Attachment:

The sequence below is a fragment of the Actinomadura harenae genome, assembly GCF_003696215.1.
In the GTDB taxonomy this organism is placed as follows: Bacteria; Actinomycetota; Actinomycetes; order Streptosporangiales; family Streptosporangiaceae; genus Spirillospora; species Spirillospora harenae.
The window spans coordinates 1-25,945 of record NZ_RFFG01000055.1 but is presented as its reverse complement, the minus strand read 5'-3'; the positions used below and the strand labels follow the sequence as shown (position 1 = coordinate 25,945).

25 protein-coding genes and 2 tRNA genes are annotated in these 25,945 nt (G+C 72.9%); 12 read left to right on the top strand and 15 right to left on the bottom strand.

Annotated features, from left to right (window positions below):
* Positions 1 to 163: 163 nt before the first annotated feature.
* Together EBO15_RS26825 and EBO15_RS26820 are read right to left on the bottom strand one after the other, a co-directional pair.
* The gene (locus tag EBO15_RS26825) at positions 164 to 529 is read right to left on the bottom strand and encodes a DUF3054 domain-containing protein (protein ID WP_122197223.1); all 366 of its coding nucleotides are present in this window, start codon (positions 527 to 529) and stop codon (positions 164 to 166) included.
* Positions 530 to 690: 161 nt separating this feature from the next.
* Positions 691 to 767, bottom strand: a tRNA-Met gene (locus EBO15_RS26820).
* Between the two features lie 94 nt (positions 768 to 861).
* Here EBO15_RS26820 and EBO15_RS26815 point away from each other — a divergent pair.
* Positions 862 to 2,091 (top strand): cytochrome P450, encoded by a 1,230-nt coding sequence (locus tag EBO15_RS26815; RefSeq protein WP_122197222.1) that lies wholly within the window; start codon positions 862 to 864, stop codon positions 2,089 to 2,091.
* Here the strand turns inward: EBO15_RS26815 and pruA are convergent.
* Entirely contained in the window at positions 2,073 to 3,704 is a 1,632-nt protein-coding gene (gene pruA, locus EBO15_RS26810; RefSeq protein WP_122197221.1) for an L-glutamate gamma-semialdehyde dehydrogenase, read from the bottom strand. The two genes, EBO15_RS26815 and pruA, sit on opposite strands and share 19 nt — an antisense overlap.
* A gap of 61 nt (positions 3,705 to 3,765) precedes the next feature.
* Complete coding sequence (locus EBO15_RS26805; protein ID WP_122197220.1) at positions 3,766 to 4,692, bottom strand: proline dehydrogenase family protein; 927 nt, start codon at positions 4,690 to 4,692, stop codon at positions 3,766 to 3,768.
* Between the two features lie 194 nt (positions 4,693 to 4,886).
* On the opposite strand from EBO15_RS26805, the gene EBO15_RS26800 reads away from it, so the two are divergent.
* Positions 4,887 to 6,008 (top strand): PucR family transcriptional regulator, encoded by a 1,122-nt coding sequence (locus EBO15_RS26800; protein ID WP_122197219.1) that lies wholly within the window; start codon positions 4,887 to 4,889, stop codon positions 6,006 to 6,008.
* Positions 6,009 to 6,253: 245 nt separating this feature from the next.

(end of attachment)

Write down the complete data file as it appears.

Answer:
The sequence below is a fragment of the Actinomadura harenae genome, assembly GCF_003696215.1.
In the GTDB taxonomy this organism is placed as follows: Bacteria; Actinomycetota; Actinomycetes; order Streptosporangiales; family Streptosporangiaceae; genus Spirillospora; species Spirillospora harenae.
The window spans coordinates 1-25,945 of record NZ_RFFG01000055.1 but is presented as its reverse complement, the minus strand read 5'-3'; the positions used below and the strand labels follow the sequence as shown (position 1 = coordinate 25,945).

25 protein-coding genes and 2 tRNA genes are annotated in these 25,945 nt (G+C 72.9%); 12 read left to right on the top strand and 15 right to left on the bottom strand.

Annotated features, from left to right (window positions below):
* Positions 1 to 163: 163 nt before the first annotated feature.
* Together EBO15_RS26825 and EBO15_RS26820 are read right to left on the bottom strand one after the other, a co-directional pair.
* The gene (locus tag EBO15_RS26825) at positions 164 to 529 is read right to left on the bottom strand and encodes a DUF3054 domain-containing protein (protein ID WP_122197223.1); all 366 of its coding nucleotides are present in this window, start codon (positions 527 to 529) and stop codon (positions 164 to 166) included.
* Positions 530 to 690: 161 nt separating this feature from the next.
* Positions 691 to 767, bottom strand: a tRNA-Met gene (locus EBO15_RS26820).
* Between the two features lie 94 nt (positions 768 to 861).
* Here EBO15_RS26820 and EBO15_RS26815 point away from each other — a divergent pair.
* Positions 862 to 2,091 (top strand): cytochrome P450, encoded by a 1,230-nt coding sequence (locus tag EBO15_RS26815; RefSeq protein WP_122197222.1) that lies wholly within the window; start codon positions 862 to 864, stop codon positions 2,089 to 2,091.
* Here the strand turns inward: EBO15_RS26815 and pruA are convergent.
* Entirely contained in the window at positions 2,073 to 3,704 is a 1,632-nt protein-coding gene (gene pruA, locus EBO15_RS26810; RefSeq protein WP_122197221.1) for an L-glutamate gamma-semialdehyde dehydrogenase, read from the bottom strand. The two genes, EBO15_RS26815 and pruA, sit on opposite strands and share 19 nt — an antisense overlap.
* A gap of 61 nt (positions 3,705 to 3,765) precedes the next feature.
* Complete coding sequence (locus EBO15_RS26805; protein ID WP_122197220.1) at positions 3,766 to 4,692, bottom strand: proline dehydrogenase family protein; 927 nt, start codon at positions 4,690 to 4,692, stop codon at positions 3,766 to 3,768.
* Between the two features lie 194 nt (positions 4,693 to 4,886).
* On the opposite strand from EBO15_RS26805, the gene EBO15_RS26800 reads away from it, so the two are divergent.
* Positions 4,887 to 6,008 (top strand): PucR family transcriptional regulator, encoded by a 1,122-nt coding sequence (locus EBO15_RS26800; protein ID WP_122197219.1) that lies wholly within the window; start codon positions 4,887 to 4,889, stop codon positions 6,006 to 6,008.
* Positions 6,009 to 6,253: 245 nt separating this feature from the next.